JUPITER, Fla.—Tyler Halas is a contributor.
In the middle infield, on the corners, in the outfield, or on the mound, he will be a factor for his team.
“I like doing everything,” the 17-year-old said. “When I was on the 14U national team I was a utility guy. I was picked to play second base, but then they asked me to play in the outfield so I said yes to that. I played outfield, played third base down in Venezuela too, and I pitched. I did it all.”
Currently at USA Baseball’s 17U National Team East Championships in Jupiter and looking to be a factor for the National Team Identification Series, Halas got his first chance at wearing the Team USA jersey three years ago at the 2011 COPABE Pan Am 14U Championships in San Felipe, Venezuela.
“It felt great,” Halas said. “Doing it at 14 years old, and just being selected felt amazing. I can’t even think of words to use to describe it. It was so much fun . . . It would mean a lot and it would be a great time to do it again. I’m hoping I can do it again, going through this tournament playing and just hoping I get selected.”
The experience Halas gained at the Pan Am event was invaluable, not to mention the fact that he earned a gold medal. Team USA outscored its opponents 92-27 in the tournament and took out the home team in the final.
“It was crazy,” the Chicago native said. “Seeing those kids and what they have to go through down there in Venezuela was crazy. It wasn’t that great of a place, and the kids were really good, but it was different . . . Venezuela was the best competition definitely, because they were the hometown team and there were a lot of people there for them.
“We played them twice and had great games, once in pool play and once in the championship game (and) it was an adrenaline rush. I was a little scared but I started to calm down later and made plays, got hits. I learned to just be myself on the field and not feel pressure. I was able to stay calm and just focus.”
That experience has helped Halas on the field for his high school team at St. Rita High in Chicago and with his travel ball team, Team Demarini Hayes. Tyler’s father Scott Halas stepped in to coach Team Demarini Hayes in Jupiter, temporarily taking over for regular head coach and 14-year veteran big leaguer Charlie Hayes, who stepped away to attend Old-Timers’ Day at Yankee Stadium.
Halas—whose family is not related to the notable Chicago family of the same name—said even he isn’t sure where his son fits best on the diamond.
“That’s a tough one,” Scott said. “He was picked to play second base for USA and then he wound up playing right field. He plays third base for his high school, and Tennessee targeted him as a middle infield guy or an outfield player. His bat is really going to dictate how much he plays there but deep down inside his best position may be pitcher.
“He works out with R.C. Lichtenstein (pitching coach for Double-A Montgomery in the Rays system). Tyler has been working with him since he was 5 years old. He tries to keep his pitching quiet and not let too many people know he does that, but I think his bat will carry him through.”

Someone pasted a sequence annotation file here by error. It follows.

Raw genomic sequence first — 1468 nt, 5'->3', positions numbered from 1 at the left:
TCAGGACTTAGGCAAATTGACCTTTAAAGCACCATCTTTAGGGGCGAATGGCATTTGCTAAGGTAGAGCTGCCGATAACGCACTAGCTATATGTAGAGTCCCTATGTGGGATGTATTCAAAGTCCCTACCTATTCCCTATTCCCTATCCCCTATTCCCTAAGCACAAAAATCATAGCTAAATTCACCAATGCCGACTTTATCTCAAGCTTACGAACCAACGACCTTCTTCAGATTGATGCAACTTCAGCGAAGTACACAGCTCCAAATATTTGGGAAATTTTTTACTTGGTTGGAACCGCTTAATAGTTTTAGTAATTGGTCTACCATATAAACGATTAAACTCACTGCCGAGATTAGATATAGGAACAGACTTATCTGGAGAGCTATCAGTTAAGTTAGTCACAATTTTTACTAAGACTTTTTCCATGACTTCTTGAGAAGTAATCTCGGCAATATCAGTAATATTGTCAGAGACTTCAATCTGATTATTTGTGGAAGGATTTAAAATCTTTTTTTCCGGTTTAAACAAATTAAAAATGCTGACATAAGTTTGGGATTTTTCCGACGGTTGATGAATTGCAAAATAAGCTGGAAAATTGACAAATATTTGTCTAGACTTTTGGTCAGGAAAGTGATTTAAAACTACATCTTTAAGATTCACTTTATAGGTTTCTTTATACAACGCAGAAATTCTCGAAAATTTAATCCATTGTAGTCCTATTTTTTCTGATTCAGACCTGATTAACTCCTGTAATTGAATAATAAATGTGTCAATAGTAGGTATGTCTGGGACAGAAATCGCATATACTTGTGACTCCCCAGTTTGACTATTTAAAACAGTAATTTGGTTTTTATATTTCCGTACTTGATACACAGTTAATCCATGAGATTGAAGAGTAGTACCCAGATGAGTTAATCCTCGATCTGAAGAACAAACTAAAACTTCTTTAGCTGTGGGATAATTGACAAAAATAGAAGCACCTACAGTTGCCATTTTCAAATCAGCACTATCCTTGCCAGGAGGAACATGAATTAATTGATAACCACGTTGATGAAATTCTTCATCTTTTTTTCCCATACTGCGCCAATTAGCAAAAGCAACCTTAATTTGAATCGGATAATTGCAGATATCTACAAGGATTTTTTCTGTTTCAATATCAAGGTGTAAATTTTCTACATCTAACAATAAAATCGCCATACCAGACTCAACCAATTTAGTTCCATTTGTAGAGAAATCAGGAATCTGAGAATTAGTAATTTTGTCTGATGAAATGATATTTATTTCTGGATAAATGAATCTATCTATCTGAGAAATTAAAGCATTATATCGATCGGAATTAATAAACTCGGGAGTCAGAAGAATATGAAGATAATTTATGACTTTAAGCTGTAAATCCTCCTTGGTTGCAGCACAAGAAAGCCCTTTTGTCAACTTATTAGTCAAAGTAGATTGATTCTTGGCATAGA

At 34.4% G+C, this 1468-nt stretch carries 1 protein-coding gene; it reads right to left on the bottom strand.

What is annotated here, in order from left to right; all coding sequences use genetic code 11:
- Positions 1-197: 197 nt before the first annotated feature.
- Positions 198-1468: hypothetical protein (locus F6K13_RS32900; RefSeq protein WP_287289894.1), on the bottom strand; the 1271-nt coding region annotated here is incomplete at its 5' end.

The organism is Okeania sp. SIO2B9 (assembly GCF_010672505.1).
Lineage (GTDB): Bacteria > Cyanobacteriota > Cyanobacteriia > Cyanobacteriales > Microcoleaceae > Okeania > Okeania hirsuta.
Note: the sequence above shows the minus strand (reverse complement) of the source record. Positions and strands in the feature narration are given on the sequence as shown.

Tyler Halas said he believes he can make an impact no matter where he is listed on the lineup.
“I contribute most in the middle infield, but I also feel like I contribute on the mound too because I can pound the zone, throw strikes and help out the team there,” he said. “Second base is where I need to do the most work, but I have to know how to play every position: third, short, second.”
As a righthander he is expected to take on a major role as a senior for St. Rita next season after going 6-0 last year, with the team sending several top seniors to college. He is also a starting infielder, usually at second or third base, and always bats in the heart of the order for the Mustangs.
“I don’t want to say there’s a lot of pressure on me, and I’m just going to go out there and play my game like I always do,” Halas said. “Everybody is watching the whole team and I’m not going to feel like everybody’s watching me.
“We are losing a lot of big guys, with Mike Costanzo going to Austin Peay and Jake Shepski going to Notre Dame, but we have a lot of captains on the team. It’s not just going to be me . . . but I’m very proud (to be considered a leader of the team). I feel really honored for that.”
Halas already has plans for after high school, having committed to Tennessee as a sophomore.
“They’ve got great facilities there and that’s what I like,” Halas said. “I like the workout program and everything, the field is beautiful, I love the coaches, the coaches are really nice, and I’m just looking forward to going over there and playing.”
Halas’ older brother Nathan plays for Texas A&M International and is spending his summer with the Woodlands Strykers in the Texas Collegiate League. Scott Halas said Tyler has always followed Nathan’s lead and is driven to accomplish even more.
“I see Tyler improving every day,” Scott Halas said. “He’s a hard-working kid. He takes no time off from this sport and it is something that he really wants to do. Tyler started at a very early age. He was throwing and hitting the ball at 3, always chasing after his brother and following in his brother’s footsteps.
“Sometimes as a parent it doesn’t seem like they’re getting better, but I see the improvement in him day in and day out, his passion for the game and his knowledge for the game takes him to a whole different level.”